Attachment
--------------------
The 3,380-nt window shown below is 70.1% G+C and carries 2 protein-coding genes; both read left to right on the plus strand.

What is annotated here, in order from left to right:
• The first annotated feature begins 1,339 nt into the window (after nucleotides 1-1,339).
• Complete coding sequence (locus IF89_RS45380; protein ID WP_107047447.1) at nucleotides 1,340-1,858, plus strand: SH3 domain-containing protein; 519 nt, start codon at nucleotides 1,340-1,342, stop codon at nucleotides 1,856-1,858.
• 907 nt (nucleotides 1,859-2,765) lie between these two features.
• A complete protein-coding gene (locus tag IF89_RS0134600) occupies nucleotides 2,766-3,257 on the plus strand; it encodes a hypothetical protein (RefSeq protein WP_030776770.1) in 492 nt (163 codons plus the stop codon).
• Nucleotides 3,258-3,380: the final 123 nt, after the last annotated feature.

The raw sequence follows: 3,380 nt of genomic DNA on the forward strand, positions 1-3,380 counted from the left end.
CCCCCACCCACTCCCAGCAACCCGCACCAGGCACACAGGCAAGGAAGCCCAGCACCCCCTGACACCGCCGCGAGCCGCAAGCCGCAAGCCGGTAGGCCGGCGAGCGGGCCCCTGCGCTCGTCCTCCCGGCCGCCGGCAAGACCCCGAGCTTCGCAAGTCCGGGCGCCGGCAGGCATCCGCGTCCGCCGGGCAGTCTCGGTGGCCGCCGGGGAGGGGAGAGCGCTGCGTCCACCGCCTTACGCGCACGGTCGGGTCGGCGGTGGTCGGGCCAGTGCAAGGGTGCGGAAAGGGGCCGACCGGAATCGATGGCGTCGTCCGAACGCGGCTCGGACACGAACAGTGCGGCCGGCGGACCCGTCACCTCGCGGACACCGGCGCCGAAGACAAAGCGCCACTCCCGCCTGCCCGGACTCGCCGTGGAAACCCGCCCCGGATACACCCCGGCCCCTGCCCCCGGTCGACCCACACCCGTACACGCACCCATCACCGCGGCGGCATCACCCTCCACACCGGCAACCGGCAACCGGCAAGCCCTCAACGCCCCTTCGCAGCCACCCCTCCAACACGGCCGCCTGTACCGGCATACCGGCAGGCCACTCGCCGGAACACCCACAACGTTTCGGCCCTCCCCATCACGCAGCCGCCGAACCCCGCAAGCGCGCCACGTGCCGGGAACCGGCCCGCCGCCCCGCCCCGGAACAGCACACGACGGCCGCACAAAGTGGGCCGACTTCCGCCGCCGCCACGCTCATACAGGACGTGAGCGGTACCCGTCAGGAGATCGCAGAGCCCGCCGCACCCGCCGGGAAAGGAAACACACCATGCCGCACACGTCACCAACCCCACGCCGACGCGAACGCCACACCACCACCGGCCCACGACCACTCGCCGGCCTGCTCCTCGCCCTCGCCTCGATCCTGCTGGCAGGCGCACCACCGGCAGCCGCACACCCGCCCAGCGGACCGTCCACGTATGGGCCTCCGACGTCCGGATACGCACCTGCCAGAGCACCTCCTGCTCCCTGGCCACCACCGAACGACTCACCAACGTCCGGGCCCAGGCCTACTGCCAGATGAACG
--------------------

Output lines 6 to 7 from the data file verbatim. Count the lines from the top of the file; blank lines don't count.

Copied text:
• A complete protein-coding gene (locus tag IF89_RS0134600) occupies nucleotides 2,766-3,257 on the plus strand; it encodes a hypothetical protein (RefSeq protein WP_030776770.1) in 492 nt (163 codons plus the stop codon).
• Nucleotides 3,258-3,380: the final 123 nt, after the last annotated feature.